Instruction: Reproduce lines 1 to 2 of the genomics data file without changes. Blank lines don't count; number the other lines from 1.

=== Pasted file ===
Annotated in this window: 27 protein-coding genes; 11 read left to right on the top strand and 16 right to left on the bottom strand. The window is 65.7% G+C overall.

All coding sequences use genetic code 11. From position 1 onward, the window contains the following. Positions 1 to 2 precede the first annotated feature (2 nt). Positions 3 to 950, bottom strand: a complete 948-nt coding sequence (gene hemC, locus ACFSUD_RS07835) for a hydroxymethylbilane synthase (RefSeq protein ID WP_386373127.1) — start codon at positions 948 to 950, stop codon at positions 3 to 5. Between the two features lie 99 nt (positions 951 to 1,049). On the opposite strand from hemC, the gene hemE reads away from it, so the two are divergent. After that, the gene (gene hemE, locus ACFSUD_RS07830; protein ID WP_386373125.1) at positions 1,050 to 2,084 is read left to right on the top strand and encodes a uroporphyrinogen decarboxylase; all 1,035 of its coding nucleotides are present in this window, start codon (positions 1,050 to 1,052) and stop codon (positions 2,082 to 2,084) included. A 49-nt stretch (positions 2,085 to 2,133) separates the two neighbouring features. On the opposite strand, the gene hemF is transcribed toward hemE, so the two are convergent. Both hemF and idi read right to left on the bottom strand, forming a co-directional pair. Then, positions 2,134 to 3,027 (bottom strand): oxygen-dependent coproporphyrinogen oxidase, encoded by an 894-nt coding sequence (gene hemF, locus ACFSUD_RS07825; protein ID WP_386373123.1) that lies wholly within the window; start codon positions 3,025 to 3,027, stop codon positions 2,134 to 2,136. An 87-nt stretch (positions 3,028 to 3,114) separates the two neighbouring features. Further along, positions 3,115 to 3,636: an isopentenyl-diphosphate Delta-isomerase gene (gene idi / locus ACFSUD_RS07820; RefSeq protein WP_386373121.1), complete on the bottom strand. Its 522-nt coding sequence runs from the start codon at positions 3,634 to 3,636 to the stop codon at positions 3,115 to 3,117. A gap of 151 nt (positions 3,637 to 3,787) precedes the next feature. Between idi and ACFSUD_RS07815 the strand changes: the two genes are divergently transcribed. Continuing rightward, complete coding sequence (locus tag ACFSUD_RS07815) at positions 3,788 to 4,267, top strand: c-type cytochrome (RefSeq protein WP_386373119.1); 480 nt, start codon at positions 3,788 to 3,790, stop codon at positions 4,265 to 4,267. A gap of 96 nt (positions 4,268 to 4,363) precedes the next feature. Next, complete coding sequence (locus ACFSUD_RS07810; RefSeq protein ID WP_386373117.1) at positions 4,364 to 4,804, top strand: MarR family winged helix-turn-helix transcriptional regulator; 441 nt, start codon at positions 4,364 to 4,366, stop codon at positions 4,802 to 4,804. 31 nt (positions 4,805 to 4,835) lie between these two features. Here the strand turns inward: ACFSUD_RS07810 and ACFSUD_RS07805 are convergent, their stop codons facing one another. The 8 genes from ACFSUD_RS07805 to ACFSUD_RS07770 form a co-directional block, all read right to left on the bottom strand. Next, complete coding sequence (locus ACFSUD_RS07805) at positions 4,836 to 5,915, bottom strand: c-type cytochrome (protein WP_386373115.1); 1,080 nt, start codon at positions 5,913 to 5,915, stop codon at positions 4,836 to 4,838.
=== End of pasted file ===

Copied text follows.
Annotated in this window: 27 protein-coding genes; 11 read left to right on the top strand and 16 right to left on the bottom strand. The window is 65.7% G+C overall.

All coding sequences use genetic code 11. From position 1 onward, the window contains the following. Positions 1 to 2 precede the first annotated feature (2 nt). Positions 3 to 950, bottom strand: a complete 948-nt coding sequence (gene hemC, locus ACFSUD_RS07835) for a hydroxymethylbilane synthase (RefSeq protein ID WP_386373127.1) — start codon at positions 948 to 950, stop codon at positions 3 to 5. Between the two features lie 99 nt (positions 951 to 1,049). On the opposite strand from hemC, the gene hemE reads away from it, so the two are divergent. After that, the gene (gene hemE, locus ACFSUD_RS07830; protein ID WP_386373125.1) at positions 1,050 to 2,084 is read left to right on the top strand and encodes a uroporphyrinogen decarboxylase; all 1,035 of its coding nucleotides are present in this window, start codon (positions 1,050 to 1,052) and stop codon (positions 2,082 to 2,084) included. A 49-nt stretch (positions 2,085 to 2,133) separates the two neighbouring features. On the opposite strand, the gene hemF is transcribed toward hemE, so the two are convergent. Both hemF and idi read right to left on the bottom strand, forming a co-directional pair. Then, positions 2,134 to 3,027 (bottom strand): oxygen-dependent coproporphyrinogen oxidase, encoded by an 894-nt coding sequence (gene hemF, locus ACFSUD_RS07825; protein ID WP_386373123.1) that lies wholly within the window; start codon positions 3,025 to 3,027, stop codon positions 2,134 to 2,136. An 87-nt stretch (positions 3,028 to 3,114) separates the two neighbouring features. Further along, positions 3,115 to 3,636: an isopentenyl-diphosphate Delta-isomerase gene (gene idi / locus ACFSUD_RS07820; RefSeq protein WP_386373121.1), complete on the bottom strand. Its 522-nt coding sequence runs from the start codon at positions 3,634 to 3,636 to the stop codon at positions 3,115 to 3,117. A gap of 151 nt (positions 3,637 to 3,787) precedes the next feature. Between idi and ACFSUD_RS07815 the strand changes: the two genes are divergently transcribed. Continuing rightward, complete coding sequence (locus tag ACFSUD_RS07815) at positions 3,788 to 4,267, top strand: c-type cytochrome (RefSeq protein WP_386373119.1); 480 nt, start codon at positions 3,788 to 3,790, stop codon at positions 4,265 to 4,267. A gap of 96 nt (positions 4,268 to 4,363) precedes the next feature. Next, complete coding sequence (locus ACFSUD_RS07810; RefSeq protein ID WP_386373117.1) at positions 4,364 to 4,804, top strand: MarR family winged helix-turn-helix transcriptional regulator; 441 nt, start codon at positions 4,364 to 4,366, stop codon at positions 4,802 to 4,804. 31 nt (positions 4,805 to 4,835) lie between these two features. Here the strand turns inward: ACFSUD_RS07810 and ACFSUD_RS07805 are convergent, their stop codons facing one another. The 8 genes from ACFSUD_RS07805 to ACFSUD_RS07770 form a co-directional block, all read right to left on the bottom strand. Next, complete coding sequence (locus ACFSUD_RS07805) at positions 4,836 to 5,915, bottom strand: c-type cytochrome (protein WP_386373115.1); 1,080 nt, start codon at positions 5,913 to 5,915, stop codon at positions 4,836 to 4,838.